Going forward, that is precisely the challenge that policymakers will have to reckon with; rates are so low that monetary policy has become ineffective in steering the economy. Interest rates in America remain low — they vary between 1.5 percent and 1.75 percent. Even if the Federal Reserve were to follow Japan’s lead and allow rates to dip slightly below 0 percent, there is, mathematically, a limit to how low rates can go in the event of a recession. If policymakers attacked the problem with a sharpened sword in 2008, they are today left with little more than a dull pocketknife — an instrument that cannot hope to cut interest rates to the degree that former Federal Reserve Chairman Ben Bernanke argues would be necessary for monetary policy to be effective in the event of a crisis.

That leaves the United States highly vulnerable to recession in the near future, especially considering that the Federal Reserve has been reluctant to raise rates. Just last month, the organization’s leadership, hesitant to rock the economic boat, promised not to increase rates during 2020.

But the Federal Reserve isn’t the only actor keeping interest rates low — the average American also plays a role. Consumers are saving more and more of their incomes — 17 percent more in 2018 alone — which drives down interest rates even further on both the supply side and the demand side. On the supply side, more money saved means more money lying dormant in bank accounts. With more cash to loan out, banks drive up the supply of loanable funds and put downward pressure on interest rates. From the other end, because Americans are saving more, they’re necessarily buying less. This means that there is less demand for loans to purchase credit-dependent goods such as cars and homes,  which further lowers interest rates.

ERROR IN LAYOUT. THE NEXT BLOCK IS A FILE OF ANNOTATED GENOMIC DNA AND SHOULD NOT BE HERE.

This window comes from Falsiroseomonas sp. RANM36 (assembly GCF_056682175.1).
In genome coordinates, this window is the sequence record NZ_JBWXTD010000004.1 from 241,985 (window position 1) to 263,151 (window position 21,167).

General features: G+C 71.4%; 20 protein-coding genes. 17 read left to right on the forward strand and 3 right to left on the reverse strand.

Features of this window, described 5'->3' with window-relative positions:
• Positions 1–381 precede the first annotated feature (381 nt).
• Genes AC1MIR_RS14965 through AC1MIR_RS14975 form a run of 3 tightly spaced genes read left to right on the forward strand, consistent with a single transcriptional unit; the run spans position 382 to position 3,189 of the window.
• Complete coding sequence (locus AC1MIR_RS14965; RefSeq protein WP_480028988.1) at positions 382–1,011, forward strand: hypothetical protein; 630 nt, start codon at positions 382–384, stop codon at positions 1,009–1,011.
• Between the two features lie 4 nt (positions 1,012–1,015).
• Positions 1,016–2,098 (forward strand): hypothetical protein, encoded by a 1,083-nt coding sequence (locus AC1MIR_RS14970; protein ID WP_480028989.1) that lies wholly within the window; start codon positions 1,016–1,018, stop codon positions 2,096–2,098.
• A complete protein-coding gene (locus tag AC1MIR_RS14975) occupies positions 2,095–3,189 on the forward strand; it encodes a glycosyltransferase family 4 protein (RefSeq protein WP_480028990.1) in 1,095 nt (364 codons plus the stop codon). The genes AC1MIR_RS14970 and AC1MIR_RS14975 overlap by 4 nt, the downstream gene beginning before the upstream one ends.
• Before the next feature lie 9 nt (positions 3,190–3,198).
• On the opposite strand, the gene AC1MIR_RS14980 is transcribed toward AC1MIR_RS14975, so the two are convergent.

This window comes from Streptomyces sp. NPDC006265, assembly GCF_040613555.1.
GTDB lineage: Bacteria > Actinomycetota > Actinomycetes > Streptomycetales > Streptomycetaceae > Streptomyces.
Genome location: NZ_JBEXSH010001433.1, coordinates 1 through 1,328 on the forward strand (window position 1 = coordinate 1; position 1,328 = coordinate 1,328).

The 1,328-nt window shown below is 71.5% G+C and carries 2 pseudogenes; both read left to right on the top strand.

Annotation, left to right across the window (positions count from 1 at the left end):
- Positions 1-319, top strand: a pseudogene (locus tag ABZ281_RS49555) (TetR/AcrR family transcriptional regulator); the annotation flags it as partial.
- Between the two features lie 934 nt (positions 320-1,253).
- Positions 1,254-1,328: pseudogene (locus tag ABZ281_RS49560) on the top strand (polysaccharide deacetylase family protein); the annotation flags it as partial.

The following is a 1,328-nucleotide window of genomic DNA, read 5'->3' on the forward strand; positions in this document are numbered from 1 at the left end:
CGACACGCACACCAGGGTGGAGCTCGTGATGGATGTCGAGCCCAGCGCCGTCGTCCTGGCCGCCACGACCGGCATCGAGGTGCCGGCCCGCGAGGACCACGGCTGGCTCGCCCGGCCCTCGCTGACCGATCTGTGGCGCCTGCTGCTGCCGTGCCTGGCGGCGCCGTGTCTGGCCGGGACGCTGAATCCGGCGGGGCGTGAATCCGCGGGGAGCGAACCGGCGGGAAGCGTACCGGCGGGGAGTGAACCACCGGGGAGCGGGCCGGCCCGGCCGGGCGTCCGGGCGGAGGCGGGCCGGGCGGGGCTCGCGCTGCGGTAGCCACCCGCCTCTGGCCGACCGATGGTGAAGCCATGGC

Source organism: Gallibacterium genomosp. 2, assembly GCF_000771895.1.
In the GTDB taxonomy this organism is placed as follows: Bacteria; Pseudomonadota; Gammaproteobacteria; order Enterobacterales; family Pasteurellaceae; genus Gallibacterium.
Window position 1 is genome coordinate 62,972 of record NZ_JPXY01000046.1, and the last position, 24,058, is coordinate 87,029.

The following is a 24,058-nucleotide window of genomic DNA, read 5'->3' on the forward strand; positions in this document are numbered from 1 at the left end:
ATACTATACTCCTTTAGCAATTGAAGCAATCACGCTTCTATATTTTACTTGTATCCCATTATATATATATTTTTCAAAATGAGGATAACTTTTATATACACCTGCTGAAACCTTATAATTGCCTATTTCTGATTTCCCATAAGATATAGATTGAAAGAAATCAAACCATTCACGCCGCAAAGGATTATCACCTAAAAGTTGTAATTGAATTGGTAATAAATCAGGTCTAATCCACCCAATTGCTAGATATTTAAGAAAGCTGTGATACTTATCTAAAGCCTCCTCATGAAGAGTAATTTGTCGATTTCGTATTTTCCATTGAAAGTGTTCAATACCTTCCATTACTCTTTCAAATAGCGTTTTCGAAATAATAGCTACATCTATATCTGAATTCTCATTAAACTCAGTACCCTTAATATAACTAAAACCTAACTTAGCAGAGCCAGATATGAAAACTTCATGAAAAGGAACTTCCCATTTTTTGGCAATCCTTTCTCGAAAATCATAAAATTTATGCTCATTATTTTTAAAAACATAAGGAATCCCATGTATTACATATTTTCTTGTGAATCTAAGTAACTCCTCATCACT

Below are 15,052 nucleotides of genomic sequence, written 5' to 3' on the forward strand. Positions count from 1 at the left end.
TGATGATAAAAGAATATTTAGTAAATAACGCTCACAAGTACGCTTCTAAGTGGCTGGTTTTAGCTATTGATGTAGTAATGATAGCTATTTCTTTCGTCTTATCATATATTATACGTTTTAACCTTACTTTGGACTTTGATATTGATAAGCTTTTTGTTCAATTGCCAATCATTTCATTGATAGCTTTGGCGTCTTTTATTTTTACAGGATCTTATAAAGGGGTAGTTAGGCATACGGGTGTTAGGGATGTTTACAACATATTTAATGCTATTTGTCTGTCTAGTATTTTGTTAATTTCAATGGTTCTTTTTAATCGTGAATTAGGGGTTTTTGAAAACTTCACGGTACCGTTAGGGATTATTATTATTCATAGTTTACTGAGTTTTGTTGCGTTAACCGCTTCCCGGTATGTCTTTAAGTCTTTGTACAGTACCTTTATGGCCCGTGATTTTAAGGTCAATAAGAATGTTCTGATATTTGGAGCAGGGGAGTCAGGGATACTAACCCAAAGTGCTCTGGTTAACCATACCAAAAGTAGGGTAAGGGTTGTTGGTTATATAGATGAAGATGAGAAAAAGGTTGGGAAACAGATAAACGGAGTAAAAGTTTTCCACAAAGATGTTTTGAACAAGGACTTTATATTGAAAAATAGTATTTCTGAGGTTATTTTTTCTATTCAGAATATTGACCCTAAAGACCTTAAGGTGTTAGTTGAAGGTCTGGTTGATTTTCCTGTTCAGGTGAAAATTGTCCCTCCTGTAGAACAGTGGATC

The trend of decreasing interest rates is amplified by demographic changes that are becoming harder and harder to ignore. Older people tend to save more, intensifying the market forces that are already pulling interest rates downward. And the median age in America has increased by about 10 years since 1960; while America is greying, it is saving more and spending less.